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  1. #191  
    SEAduced SuperMod Hawkgirl's Avatar
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    An example of Government imposed Regulation:

    http://www.forbes.com/2009/10/03/com...schweizer.html

    An example of Government imposed Regulation:

    The White House and Congress want to expand a 30-year-old law--the Community Reinvestment Act--that helped to fuel the mortgage meltdown. What the CRA does, in effect, is compel banks to seek the permission of community activists to get regulatory approval for bank expansions and mergers. Often this means striking a deal with activist groups such as ACORN or unions like the Service Employees International Union (SEIU) and agreeing to allocate credit to poor and minority areas that are underserved.

    In short, the CRA encourages banks to make loans they would not ordinarily make. What's more, these agreements often require that banks offer no-money-down mortgages and remove caps on how much debt a borrower can take on. All of this is done in the name of "financial democracy."


    According to the National Community Reinvestment Coalition, in the first 20 years of the act, up to 1997, commitments totaled approximately $200 billion. But from 1997 to 2007, commitments exploded to more than $4.2 trillion. (Keep in mind this is more than four times the size of the current health bill being debated in Congress.) The burdens on individual banks can be enormous

    For all the talk of unsold condos in Miami and foreclosed McMansions in California, the epicenters of the mortgage crisis are inner-city urban areas--precisely those areas where the CRA was most applicable. As the Boston Federal Reserve put it in a massive 2008 study, "In the current housing crisis foreclosures are highly concentrated in [urban] minority neighborhoods." The study found that borrowers in these areas were seven times more likely to be foreclosed on than the general population. Analysis by the Pew Research Center and another by The New York Times found that mortgage holders in these areas had foreclosure rates four times higher than the national average.

    In short, the CRA is compelling banks to make trillions in loans to individuals who have poor credit and who often can't or won't make their payments.
     

  2. #192  
    Senior Member Zeus's Avatar
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    Quote Originally Posted by Bailey View Post
    but didn't they bundle these bad loans and sold them to other banks? Sounds like they tried to make a buck off a bad investment.
    Loan Bundling or group discounting for sale to larger organizations has been a banking practice almost since the establishment of banks. The primary reason being the smaller banks don't have the cash on hand to be able to maintain those loans or the manpower available to service all loans made.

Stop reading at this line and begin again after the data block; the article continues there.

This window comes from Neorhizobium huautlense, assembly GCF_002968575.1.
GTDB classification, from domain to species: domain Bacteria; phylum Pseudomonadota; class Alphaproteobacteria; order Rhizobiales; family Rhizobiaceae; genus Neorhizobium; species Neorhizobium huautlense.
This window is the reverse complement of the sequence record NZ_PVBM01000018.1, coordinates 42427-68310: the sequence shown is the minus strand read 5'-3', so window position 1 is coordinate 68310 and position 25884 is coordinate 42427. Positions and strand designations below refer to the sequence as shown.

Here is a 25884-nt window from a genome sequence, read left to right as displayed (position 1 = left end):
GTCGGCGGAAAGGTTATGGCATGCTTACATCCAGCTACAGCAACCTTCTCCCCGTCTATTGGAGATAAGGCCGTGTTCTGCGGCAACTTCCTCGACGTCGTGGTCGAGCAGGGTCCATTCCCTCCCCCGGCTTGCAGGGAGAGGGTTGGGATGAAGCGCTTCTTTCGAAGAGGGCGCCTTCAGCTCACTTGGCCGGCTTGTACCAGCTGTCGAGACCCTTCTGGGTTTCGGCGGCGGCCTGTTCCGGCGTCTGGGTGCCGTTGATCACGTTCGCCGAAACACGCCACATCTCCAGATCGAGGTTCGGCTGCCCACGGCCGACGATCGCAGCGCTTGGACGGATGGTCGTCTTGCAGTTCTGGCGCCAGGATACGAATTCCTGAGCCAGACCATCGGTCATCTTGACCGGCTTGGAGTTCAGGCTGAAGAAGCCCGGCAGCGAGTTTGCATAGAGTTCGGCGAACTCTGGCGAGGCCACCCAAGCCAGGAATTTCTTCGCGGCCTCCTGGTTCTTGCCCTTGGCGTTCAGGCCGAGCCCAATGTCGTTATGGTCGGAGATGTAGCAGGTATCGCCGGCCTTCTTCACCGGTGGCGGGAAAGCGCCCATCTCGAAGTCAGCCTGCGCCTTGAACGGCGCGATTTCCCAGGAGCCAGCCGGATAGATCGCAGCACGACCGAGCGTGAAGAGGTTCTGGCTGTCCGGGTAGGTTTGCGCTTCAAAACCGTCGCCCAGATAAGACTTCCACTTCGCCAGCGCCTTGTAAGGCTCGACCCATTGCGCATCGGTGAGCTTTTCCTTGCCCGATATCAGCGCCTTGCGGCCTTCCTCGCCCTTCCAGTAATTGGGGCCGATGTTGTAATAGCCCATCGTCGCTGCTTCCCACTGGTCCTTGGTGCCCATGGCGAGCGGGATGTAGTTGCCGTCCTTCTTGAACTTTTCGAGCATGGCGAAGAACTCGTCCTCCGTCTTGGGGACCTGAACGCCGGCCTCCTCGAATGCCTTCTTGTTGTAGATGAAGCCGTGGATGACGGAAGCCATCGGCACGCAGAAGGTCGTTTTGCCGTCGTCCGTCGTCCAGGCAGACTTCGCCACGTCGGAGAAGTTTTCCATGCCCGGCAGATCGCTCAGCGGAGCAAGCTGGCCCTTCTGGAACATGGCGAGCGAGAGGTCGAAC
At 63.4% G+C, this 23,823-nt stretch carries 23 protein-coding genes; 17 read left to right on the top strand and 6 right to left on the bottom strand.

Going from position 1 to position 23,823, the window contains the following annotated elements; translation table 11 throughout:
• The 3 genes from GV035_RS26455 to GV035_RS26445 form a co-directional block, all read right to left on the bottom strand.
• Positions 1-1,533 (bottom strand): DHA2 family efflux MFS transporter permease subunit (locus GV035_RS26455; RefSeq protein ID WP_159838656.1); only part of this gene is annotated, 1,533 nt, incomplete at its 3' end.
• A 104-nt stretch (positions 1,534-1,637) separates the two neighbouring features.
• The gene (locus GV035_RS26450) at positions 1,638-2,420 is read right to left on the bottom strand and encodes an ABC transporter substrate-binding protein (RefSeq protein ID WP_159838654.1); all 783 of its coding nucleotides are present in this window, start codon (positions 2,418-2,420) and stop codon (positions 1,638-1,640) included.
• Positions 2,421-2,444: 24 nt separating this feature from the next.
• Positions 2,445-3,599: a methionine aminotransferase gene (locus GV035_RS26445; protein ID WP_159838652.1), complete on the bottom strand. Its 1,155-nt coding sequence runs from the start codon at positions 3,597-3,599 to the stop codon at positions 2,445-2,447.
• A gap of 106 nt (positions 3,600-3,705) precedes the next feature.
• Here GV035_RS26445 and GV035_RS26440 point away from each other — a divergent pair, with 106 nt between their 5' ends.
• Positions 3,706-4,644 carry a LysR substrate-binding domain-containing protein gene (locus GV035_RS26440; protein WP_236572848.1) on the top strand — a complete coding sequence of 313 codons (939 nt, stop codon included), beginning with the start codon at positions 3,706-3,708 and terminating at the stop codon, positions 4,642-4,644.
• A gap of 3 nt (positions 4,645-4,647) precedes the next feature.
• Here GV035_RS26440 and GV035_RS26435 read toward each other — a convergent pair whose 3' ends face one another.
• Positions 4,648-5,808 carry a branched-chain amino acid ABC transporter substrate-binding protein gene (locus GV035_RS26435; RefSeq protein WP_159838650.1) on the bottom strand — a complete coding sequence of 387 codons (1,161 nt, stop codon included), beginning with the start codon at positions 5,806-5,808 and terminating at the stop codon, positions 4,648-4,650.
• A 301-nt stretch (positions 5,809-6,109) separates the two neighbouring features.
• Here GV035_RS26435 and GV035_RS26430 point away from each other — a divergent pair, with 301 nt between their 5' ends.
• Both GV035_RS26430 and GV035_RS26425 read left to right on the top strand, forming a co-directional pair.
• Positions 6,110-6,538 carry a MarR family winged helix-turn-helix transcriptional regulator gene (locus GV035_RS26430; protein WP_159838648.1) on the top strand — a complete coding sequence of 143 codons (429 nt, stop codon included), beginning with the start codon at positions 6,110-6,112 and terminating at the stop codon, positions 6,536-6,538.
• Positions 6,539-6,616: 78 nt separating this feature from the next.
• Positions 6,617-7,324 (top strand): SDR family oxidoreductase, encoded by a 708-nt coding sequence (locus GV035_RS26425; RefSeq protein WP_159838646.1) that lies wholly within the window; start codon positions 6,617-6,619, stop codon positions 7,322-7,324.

The Bundling of discounted loans provides for a continuing cash flow enabling a bank to continue to issue more loans.
    The 21st century. The age of Smart phones and Stupid people.

    It is said that branches draw their life from the vine. Each is separate yet all are one as they share one life giving stem . The Bible tells us we are called to a similar union in life, our lives with the life of God. We are incorporated into him; made sharers in his life. Apart from this union we can do nothing.
     

  3. #193  
    Senior Member Molon Labe's Avatar
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    Quote Originally Posted by Hawkgirl View Post
    FlaGator, Back in the day, if you didn't have the cash, you didn't buy the new car. Now people will pay outrageous interest rates to get that new car, house, phone (etc) to keep up with their neighbors. If a person signed a CONTRACT with high interest rates it was their fault, not the loaners. If I am late on my mortgage I get a credit mark. There are repercussions to actions. Bailing everyone out due to stupidity or mistakes led us to the mess we are in now. Regulations didn't stop people from buying $500,000 houses with 0% down when all they really could afford was a $200K house.
    Not to mention that 500K house was inflated within the illusion of the housing bubble (created by government intervention in the market) when it was really only worth about 350K.
    Gun Control: The theory that a woman found dead in an alley, raped and strangled with her panty hose, is somehow morally superior to a woman explaining to police how her attacker got that fatal bullet wound - Unknown


    The problem is Empty People, Not Loaded Guns - Linda Schrock Taylor
     

  4. #194  
    Power CUer FlaGator's Avatar
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    Quote Originally Posted by Hawkgirl View Post